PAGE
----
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Utah Senate passes ‘religious freedom’ bill after compromise with LGBTQ+ advocates

Utah could be next state to codify Religious Freedom Restoration Act — but with LGBTQ+ legal protections

By Katie McKellar - Utah News Dispatch | Feb 14, 2024

Spenser Heaps, Utah News Dispatch

Senators work in the Senate Chamber at the Capitol in Salt Lake City on Friday, Jan. 26, 2024.

A bill to make Utah the next state to adopt its own version of the Religious Freedom Restoration Act has won approval from the Senate — after the bill was altered to include language making clear it’s not meant to conflict with previously legalized discrimination protections for LGBTQ+ people.

The Utah Senate voted unanimously Tuesday to approve a new version of SB150 after its sponsor, Sen. Todd Weiler, R-Woods Cross, negotiated with LGBTQ+ advocates and others to make clear it shouldn’t jeopardize laws the Utah Legislature has passed over the years to protect LGBTQ+ and other civil rights.

The bill now goes to the House for consideration.

The latest version of the bill contains “carefully negotiated” language meant to “complement rather than disrupt” Utah’s existing legal protections for LGBTQ+ Utahns, Weiler said on the Senate floor.

In 2015, the Utah Legislature with the passage of SB296 banned sexual orientation and gender identity-based discrimination in housing and hiring while also providing safeguards for religious freedom, known as the “Utah Compromise” because The Church of Jesus Christ of Latter-day Saints and LGBTQ+ advocates all backed the bill.

Most recently, Utah lawmakers also struck a compromise with LGBTQ+ advocates last year when agreeing to enshrine in state law Utah’s 2020 administrative ban on conversion therapy while also clarifying language that created ambiguity and concerns for Utah therapists.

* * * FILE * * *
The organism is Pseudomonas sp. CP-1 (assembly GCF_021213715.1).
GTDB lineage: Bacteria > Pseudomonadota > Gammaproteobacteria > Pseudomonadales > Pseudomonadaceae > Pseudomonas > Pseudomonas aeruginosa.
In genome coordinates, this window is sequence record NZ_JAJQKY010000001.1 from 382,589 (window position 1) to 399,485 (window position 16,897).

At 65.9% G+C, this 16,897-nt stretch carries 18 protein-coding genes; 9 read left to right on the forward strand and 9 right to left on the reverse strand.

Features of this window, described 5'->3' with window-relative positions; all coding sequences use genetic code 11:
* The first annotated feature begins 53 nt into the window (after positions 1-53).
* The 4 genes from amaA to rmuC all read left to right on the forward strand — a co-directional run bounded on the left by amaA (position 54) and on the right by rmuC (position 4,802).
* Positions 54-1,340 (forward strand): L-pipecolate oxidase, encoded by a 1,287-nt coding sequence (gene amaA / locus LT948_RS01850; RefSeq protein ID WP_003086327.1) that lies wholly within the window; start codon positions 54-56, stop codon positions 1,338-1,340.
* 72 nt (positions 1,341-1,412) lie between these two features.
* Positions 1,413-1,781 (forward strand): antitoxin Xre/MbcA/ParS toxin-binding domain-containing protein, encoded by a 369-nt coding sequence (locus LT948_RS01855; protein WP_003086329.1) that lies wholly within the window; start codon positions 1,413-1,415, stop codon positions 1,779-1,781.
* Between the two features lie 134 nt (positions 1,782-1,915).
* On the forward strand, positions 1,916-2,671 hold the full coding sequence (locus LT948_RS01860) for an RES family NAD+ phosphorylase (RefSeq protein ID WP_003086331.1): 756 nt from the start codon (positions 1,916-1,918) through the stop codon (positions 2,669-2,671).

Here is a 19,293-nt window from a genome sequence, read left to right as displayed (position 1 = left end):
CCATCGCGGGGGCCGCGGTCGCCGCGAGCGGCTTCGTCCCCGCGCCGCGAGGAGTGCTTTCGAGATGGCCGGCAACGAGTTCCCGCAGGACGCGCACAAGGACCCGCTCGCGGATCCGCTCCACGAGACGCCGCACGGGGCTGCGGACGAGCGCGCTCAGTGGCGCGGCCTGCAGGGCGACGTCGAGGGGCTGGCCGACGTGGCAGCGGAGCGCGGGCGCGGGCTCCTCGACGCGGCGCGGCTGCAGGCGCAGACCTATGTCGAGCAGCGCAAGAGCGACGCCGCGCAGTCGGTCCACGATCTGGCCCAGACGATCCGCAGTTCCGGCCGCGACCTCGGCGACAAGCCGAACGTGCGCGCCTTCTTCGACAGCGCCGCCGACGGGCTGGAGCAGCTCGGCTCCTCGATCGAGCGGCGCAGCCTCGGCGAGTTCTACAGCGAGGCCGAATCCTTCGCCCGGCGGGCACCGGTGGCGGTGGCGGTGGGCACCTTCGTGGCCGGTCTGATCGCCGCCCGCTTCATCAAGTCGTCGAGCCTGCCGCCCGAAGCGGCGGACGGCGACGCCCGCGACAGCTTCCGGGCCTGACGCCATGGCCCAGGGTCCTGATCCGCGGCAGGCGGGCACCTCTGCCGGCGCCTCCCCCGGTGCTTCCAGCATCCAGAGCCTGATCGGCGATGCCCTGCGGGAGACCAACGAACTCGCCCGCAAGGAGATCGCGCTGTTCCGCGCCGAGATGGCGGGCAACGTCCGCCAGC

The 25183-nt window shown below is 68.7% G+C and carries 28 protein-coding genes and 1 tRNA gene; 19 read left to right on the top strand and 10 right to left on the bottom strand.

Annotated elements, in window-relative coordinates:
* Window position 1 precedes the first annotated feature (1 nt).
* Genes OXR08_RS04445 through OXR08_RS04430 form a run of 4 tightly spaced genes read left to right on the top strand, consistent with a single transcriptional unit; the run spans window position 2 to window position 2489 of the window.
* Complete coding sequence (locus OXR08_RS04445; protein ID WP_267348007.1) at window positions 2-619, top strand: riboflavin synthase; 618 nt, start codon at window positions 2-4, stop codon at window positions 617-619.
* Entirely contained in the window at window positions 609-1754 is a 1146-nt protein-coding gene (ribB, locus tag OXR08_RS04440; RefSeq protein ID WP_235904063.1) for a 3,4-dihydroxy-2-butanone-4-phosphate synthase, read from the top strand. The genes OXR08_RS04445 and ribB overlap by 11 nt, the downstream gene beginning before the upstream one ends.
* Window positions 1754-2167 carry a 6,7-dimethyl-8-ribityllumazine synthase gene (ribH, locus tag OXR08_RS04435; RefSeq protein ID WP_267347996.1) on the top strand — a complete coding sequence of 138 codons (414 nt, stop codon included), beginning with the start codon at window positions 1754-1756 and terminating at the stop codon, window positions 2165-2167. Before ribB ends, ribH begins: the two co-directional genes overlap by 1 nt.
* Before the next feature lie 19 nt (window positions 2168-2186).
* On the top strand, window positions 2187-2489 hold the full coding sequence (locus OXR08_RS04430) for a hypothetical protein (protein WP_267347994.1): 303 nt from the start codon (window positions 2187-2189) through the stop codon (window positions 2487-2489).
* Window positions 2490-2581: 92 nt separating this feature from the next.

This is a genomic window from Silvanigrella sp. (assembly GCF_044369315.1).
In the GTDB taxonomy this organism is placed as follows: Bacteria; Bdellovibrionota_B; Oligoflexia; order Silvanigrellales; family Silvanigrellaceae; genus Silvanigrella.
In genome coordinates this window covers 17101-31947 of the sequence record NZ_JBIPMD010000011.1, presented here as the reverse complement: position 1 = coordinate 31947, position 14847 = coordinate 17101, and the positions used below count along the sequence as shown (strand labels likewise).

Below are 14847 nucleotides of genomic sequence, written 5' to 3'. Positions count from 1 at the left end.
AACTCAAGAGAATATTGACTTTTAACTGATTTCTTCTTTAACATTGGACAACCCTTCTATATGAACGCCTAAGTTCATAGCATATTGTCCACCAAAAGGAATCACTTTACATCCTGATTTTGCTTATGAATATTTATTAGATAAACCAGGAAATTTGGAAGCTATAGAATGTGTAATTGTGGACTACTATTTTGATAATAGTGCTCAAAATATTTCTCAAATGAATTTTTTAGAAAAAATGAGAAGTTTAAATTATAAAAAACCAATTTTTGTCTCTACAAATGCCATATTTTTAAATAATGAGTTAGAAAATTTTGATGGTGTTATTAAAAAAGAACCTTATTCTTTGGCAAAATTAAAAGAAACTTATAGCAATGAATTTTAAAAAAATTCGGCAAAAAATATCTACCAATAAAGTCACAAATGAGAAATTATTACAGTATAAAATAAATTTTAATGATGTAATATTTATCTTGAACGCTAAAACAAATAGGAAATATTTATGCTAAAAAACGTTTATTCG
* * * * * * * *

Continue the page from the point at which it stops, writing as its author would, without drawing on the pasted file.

The bill would still codify in state law current federal religious freedom protections if Congress were to ever repeal the Religious Freedom Restoration Act, which allows Utahns to challenge government regulations they believe interfere with their “sincerely held” religious beliefs.

But the bill also now includes intent language saying it shouldn’t be interpreted in a way that could disrupt the “balance” Utah has struck with previous laws on “religious freedom with other important civil rights.”

The federal Religious Freedom Restoration Act was approved in 1993 to allow federal regulations that clash with religious beliefs to be challenged. Since then, 35 other states have passed similar protections in state law.

Today RFRA remains in place, but advocacy groups including the Human Rights Campaign — the largest LGBTQ+ political lobbying organization in the U.S. — say even though it was designed to protect religious freedom, some have “distorted RFRA into a blank check to discriminate or to impose their religious beliefs on others.”

Groups including the American Civil Liberties Union of Utah and Equality Utah, the state’s largest LGBTQ+ advocacy group, expressed concerns about earlier versions of Weiler’s bill, worried that it could be used to override discrimination protections in housing and employment for LGBTQ+ Utahns, as well as the ban on conversion therapy.

But on Tuesday Equality Utah issued a statement thanking Weiler for listening and responding to their concerns and “incorporating language in the bill to make clear that the rights conferred in these previously enacted bills are preserved and protected.”

Shortly before the vote to pass the bill and advance it to the Senate, Weiler said the latest iteration of the bill would be “the best” state version of RFRA.

“A lot of work has gone into this,” he said. “A lot of fingerprints are on this bill.”

Utah News Dispatch is a nonprofit, nonpartisan news source covering government, policy and the issues most impacting the lives of Utahns.


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